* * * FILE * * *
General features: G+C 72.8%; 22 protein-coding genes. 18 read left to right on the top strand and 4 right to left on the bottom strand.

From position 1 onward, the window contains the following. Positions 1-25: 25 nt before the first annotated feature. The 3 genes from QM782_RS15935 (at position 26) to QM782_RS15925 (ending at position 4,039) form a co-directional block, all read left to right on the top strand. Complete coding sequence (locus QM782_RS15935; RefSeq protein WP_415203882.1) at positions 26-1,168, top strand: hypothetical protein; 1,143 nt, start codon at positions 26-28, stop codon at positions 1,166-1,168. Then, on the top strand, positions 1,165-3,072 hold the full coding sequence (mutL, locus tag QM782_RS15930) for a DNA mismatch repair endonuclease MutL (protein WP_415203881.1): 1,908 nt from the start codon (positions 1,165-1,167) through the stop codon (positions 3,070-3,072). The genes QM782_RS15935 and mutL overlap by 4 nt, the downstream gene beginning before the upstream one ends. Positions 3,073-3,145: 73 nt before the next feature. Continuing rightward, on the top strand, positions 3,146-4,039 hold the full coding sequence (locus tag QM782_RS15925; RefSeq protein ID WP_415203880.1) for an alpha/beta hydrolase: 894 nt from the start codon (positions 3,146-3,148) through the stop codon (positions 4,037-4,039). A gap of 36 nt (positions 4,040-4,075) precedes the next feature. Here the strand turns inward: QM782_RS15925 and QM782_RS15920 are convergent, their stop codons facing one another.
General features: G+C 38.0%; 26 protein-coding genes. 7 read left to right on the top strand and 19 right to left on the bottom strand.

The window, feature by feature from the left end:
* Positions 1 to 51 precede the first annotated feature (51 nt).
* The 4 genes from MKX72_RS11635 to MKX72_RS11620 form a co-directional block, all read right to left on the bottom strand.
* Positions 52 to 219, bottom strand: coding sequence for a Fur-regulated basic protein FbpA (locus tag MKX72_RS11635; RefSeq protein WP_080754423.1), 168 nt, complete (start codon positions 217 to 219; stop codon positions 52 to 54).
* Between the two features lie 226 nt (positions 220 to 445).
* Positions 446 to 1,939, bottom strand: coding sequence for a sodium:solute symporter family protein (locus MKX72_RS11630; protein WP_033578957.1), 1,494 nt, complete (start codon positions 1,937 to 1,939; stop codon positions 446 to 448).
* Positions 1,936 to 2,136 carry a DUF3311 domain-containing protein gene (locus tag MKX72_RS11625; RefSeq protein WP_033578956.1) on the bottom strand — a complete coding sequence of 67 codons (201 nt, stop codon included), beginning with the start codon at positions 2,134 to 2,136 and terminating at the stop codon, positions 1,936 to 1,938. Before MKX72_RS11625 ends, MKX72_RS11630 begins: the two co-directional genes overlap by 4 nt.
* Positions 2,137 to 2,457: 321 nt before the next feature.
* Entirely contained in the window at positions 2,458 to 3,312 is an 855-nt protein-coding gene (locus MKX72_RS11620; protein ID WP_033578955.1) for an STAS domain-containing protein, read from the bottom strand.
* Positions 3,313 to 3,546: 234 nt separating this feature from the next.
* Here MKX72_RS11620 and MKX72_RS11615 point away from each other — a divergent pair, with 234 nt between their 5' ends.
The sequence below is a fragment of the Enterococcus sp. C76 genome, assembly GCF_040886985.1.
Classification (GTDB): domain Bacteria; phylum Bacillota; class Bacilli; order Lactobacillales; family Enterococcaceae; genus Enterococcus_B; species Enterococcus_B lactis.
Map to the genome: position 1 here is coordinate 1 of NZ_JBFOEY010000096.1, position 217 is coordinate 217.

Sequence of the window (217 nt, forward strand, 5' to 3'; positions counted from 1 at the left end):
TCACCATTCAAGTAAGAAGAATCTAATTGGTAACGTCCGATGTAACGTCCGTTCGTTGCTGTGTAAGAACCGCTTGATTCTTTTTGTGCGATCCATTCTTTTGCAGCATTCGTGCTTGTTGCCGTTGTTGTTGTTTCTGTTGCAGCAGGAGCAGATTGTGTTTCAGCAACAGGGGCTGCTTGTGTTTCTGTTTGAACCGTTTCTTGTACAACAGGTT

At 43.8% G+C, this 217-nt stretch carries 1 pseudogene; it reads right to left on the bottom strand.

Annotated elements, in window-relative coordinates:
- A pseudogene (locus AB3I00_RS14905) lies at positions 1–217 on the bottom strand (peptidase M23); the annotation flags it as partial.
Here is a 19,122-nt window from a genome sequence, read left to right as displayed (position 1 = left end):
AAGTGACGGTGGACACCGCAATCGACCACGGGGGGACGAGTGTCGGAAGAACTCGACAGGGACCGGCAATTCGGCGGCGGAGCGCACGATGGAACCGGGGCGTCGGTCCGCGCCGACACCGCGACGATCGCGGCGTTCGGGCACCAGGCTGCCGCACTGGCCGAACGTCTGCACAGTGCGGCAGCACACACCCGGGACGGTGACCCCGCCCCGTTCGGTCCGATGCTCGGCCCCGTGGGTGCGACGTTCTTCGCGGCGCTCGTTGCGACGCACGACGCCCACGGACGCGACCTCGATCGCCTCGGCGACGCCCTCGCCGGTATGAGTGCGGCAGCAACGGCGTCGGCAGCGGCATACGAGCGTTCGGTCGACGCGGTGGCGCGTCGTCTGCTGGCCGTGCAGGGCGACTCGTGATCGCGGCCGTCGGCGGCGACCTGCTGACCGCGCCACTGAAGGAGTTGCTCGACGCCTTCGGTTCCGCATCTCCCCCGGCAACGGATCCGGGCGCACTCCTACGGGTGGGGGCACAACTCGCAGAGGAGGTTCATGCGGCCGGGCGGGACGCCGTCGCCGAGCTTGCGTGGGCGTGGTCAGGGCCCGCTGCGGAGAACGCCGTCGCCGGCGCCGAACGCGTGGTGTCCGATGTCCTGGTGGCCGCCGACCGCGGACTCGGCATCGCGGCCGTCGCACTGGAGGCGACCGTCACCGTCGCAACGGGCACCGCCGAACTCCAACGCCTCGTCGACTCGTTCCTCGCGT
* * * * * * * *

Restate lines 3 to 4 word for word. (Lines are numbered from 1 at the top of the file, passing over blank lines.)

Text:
General features: G+C 38.0%; 26 protein-coding genes. 7 read left to right on the top strand and 19 right to left on the bottom strand.

The window, feature by feature from the left end: